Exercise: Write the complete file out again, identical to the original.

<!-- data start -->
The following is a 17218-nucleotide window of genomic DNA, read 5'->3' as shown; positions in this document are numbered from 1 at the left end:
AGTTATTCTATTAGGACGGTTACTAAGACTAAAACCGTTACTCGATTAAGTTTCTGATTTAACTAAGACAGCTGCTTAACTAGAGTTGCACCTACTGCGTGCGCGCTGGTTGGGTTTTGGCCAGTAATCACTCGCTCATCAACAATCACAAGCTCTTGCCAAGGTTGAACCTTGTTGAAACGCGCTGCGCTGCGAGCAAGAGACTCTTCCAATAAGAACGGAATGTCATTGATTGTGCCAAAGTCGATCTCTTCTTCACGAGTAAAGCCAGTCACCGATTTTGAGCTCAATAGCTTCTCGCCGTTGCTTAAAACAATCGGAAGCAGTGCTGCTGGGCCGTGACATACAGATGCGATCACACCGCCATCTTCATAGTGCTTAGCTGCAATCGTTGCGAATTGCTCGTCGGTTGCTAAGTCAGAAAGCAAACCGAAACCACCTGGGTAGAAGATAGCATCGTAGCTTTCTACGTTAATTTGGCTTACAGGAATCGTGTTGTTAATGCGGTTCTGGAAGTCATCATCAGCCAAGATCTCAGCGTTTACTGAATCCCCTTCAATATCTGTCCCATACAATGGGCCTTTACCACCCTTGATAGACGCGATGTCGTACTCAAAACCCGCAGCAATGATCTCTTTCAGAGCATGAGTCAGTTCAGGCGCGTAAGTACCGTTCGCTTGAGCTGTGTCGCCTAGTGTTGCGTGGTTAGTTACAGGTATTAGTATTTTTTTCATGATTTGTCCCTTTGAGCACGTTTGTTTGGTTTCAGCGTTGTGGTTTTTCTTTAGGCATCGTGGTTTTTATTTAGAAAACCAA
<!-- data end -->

The following is a 17218-nucleotide window of genomic DNA, read 5'->3' as shown; positions in this document are numbered from 1 at the left end:
AGTTATTCTATTAGGACGGTTACTAAGACTAAAACCGTTACTCGATTAAGTTTCTGATTTAACTAAGACAGCTGCTTAACTAGAGTTGCACCTACTGCGTGCGCGCTGGTTGGGTTTTGGCCAGTAATCACTCGCTCATCAACAATCACAAGCTCTTGCCAAGGTTGAACCTTGTTGAAACGCGCTGCGCTGCGAGCAAGAGACTCTTCCAATAAGAACGGAATGTCATTGATTGTGCCAAAGTCGATCTCTTCTTCACGAGTAAAGCCAGTCACCGATTTTGAGCTCAATAGCTTCTCGCCGTTGCTTAAAACAATCGGAAGCAGTGCTGCTGGGCCGTGACATACAGATGCGATCACACCGCCATCTTCATAGTGCTTAGCTGCAATCGTTGCGAATTGCTCGTCGGTTGCTAAGTCAGAAAGCAAACCGAAACCACCTGGGTAGAAGATAGCATCGTAGCTTTCTACGTTAATTTGGCTTACAGGAATCGTGTTGTTAATGCGGTTCTGGAAGTCATCATCAGCCAAGATCTCAGCGTTTACTGAATCCCCTTCAATATCTGTCCCATACAATGGGCCTTTACCACCCTTGATAGACGCGATGTCGTACTCAAAACCCGCAGCAATGATCTCTTTCAGAGCATGAGTCAGTTCAGGCGCGTAAGTACCGTTCGCTTGAGCTGTGTCGCCTAGTGTTGCGTGGTTAGTTACAGGTATTAGTATTTTTTTCATGATTTGTCCCTTTGAGCACGTTTGTTTGGTTTCAGCGTTGTGGTTTTTCTTTAGGCATCGTGGTTTTTATTTAGAAAACCAA